The independent newspaper of the University of Iowa community since 1868

The Daily Iowan

The independent newspaper of the University of Iowa community since 1868

The Daily Iowan

The independent newspaper of the University of Iowa community since 1868

The Daily Iowan

Fry Fest ushers in Hawkeye fever

Eighty-four colored and adorned Herky the Hawk statues have stood vigilant over the Iowa City area for four months, diverse as the people who pass them. Now their watch draws to a close — but not without a bit of fanfare.

On Friday, the annual “Fry Fest,” located at the Iowa River Landing, Coralville, will pay tribute to Herky, the Hawkeyes, and, of course, legendary coach Hayden Fry, who turned a lackluster Iowa football team into Big Ten contenders starting 36 years ago.

Fry Fest, a tradition in its sixth year, is a celebration of all things Black and Gold. This year’s festival includes concerts, a panel of former football players, the world’s largest Hawkeye Tradeshow, a pep rally, and the Herky on Parade Final Farewell in which some of the statues will be auctioned off.

“I think that as far as students go, it’s a fun way to throw yourself into the Hawkeye Nation and get excited for the year to come,” said Allie Howarth, the director of special events for the Iowa City/Coralville  Convention & Visitor’s Bureau. “The community really comes together and celebrates this time of year.”

The festival will precede the first football game of the season, Saturday against Northern Iowa, offering new students and others a chance to immerse themselves in the Hawkeye culture. The Fry Fest staff spent months preparing these Iowa-focused programs.

“Some of what is challenging each year is trying to create new and better events,” said Laurie Haman, the vice president for communications, PR, & marketing for the Convention & Visitor’s Bureau. “We have to come up with an interesting and relevant theme that we think the community will respond to well.”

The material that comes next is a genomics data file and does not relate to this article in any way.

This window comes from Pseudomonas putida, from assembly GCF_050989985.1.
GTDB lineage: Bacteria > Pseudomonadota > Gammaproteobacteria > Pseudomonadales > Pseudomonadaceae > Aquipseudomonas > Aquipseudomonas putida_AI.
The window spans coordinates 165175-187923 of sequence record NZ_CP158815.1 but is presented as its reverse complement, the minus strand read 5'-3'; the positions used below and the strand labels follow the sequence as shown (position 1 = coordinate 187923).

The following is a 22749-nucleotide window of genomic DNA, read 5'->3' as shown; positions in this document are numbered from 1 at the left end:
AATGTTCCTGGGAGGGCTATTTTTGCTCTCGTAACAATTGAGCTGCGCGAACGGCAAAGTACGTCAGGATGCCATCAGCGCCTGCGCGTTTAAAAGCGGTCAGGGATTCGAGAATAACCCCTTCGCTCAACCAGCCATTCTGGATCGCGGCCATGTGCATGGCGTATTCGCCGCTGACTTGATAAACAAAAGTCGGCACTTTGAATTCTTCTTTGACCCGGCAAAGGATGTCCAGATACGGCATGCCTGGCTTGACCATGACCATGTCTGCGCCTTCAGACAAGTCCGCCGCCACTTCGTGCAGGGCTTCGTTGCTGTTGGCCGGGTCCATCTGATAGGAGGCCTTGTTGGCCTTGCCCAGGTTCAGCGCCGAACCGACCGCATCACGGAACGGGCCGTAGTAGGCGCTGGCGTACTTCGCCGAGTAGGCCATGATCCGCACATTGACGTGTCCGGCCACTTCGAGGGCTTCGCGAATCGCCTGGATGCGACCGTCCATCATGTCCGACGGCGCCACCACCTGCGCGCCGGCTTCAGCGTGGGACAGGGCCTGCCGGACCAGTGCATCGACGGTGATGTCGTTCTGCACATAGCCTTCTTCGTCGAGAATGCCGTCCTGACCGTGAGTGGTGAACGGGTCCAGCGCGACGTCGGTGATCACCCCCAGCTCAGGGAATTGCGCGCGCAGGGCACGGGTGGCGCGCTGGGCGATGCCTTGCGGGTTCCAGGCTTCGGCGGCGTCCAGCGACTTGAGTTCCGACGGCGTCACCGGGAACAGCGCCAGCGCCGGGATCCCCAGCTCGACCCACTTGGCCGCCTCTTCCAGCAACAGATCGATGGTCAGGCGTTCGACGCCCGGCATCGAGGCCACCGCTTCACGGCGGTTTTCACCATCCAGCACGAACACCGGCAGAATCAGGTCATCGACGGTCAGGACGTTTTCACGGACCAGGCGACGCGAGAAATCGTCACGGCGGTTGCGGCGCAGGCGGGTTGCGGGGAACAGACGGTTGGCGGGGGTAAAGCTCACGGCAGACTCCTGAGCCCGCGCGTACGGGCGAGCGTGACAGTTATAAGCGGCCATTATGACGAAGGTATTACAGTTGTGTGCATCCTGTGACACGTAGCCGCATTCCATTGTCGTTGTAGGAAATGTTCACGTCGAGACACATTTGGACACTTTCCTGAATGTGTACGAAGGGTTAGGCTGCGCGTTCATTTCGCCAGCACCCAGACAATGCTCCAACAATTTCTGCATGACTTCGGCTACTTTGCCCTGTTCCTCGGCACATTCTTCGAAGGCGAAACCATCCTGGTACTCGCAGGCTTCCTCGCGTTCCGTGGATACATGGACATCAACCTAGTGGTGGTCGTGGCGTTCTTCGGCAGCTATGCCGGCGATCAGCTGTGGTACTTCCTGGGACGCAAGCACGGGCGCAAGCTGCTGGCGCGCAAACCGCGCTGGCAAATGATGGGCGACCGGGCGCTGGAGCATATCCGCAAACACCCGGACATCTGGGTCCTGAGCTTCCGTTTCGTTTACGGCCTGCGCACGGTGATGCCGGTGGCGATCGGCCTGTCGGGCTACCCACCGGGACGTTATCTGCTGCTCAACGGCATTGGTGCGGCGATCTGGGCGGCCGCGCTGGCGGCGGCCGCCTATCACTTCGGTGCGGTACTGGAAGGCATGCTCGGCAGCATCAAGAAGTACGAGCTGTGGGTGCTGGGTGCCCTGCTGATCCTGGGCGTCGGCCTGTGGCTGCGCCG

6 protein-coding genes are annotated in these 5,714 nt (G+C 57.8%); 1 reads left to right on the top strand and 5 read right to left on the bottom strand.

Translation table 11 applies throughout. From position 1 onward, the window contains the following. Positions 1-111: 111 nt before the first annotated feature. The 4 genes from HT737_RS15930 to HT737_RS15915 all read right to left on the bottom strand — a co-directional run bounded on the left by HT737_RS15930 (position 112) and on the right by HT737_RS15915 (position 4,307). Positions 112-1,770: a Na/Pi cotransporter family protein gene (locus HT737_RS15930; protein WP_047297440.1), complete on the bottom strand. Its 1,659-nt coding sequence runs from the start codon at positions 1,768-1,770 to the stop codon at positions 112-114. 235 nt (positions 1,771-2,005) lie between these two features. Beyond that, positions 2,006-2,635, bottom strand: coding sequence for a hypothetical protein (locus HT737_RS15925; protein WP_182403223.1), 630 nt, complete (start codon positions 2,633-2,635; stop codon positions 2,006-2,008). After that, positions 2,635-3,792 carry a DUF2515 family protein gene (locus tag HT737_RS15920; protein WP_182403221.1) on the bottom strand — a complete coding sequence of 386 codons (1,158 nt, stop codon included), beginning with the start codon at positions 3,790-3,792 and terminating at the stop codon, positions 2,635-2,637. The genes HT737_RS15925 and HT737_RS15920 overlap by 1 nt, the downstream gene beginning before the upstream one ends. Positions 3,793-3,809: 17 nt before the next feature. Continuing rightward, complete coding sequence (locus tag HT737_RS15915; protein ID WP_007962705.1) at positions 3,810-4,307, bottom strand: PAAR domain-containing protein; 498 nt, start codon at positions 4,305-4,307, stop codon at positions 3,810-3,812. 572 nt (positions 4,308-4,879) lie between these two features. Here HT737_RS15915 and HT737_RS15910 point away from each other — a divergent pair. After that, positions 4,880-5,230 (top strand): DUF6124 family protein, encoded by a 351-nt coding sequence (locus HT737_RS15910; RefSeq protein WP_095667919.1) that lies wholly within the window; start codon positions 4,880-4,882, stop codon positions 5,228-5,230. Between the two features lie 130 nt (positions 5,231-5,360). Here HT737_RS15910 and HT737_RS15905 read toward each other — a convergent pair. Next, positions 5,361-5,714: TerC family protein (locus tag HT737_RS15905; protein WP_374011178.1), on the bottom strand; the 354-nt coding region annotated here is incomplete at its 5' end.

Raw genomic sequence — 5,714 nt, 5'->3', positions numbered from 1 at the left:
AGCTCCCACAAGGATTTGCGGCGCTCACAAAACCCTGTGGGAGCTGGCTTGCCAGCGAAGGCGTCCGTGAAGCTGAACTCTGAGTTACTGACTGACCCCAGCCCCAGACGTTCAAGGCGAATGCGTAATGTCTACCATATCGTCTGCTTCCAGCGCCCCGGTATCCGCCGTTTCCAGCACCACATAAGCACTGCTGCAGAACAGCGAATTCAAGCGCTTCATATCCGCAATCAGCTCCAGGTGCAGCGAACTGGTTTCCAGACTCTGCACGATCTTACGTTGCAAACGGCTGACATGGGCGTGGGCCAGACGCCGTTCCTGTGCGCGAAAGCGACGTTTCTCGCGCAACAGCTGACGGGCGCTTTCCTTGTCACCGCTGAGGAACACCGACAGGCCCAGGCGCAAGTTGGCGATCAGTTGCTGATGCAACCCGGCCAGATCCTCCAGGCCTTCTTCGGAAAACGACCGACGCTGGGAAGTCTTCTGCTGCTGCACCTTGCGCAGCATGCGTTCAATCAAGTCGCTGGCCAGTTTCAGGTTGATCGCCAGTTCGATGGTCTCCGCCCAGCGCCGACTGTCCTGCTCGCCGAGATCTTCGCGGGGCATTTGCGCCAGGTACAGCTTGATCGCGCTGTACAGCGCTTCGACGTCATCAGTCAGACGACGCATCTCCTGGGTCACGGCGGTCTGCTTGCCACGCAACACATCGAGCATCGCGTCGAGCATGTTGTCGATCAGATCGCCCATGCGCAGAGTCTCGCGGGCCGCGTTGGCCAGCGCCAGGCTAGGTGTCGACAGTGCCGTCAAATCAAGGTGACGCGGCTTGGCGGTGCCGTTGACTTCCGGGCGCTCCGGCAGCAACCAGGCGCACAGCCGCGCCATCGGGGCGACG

This year, the focus of the festival is on some former Hawkeye quarterbacks under Hayden Fry. A panel featuring nine of them —including Iowa legends Chuck Long and Chuck Hartlieb — will be held at 2 p.m. Friday on the Tigerhawk stage, followed by an autograph session.

“It took us months [to organize the quarterback panel],” Haman said. “We started speaking to them pretty early. There were a few people we contacted who had conflicting plans, but most of the quarterbacks were willing and excited to come back.”

Two other events will be produced: the Fest’s first Ultimate Hawkeye Trivia Challenge and an attempt at setting the world record for the largest cornhole tournament, in which registered cornhole (or “bags”) teams will compete to toss corn bags into a hole 30 feet away.

Josh Schamberger, the president of the Convention & Visitor’s Bureau, said the idea for the tournament occurred as a result of looking at past events as inspiration for future ones.

“Several years ago, we broke the world’s largest Hokey-Pokey record to celebrate Coach Fry,” Schamberger said. “After big victories, he would have the team do Hokey Pokey in the locker room.”

The event will also mark the retirement of the Herky statues that have decorated Iowa City, Coralville, and North Liberty since May.

Of the 84 statues, 49 have already been claimed, and 25 will be distributed to the winners of a silent action, the proceeds of which will benefit the United Way of Johnson & Washington Counties.

Visitors unable to purchase a Herky on Parade can find other Hawkeye products and attire at the World’s Largest Hawkeye Tradeshow, which will feature 75 vendors in the Coralville Marriott’s Exhibition Hall. The first 250 visitors will also be entered into a raffle to win a free Herky statue.

“Vendors have everything black and gold,” Howarth said. “You name it, it’s there.”

The night will end with a series of country-music performances, including Grammy-nominated musician David Nail, Georgia singer/songwriter Craig Campbell, and Iowa-native Jake McVey, who will perform at FryFest for the first time. McVey has made Fry Fest one of his roughly 300 performances this year.

“I’ve always wanted to be involved with [Fry Fest], and I’m really excited to perform this year; any chance to come back to Iowa is great,” he said. “A lot of the prep work [for shows] has to do with planning and living two weeks ahead of schedule. It can be tough to balance and maintain, but it’s worth doing.”

Like game day at Kinnick Stadium, Fry Fest is prepped to attract Hawkeye fans from around the country.

“You can’t get much more Iowan than Fry Fest,” McVey said. “It’s a great way to kick off the first football game of the year.”

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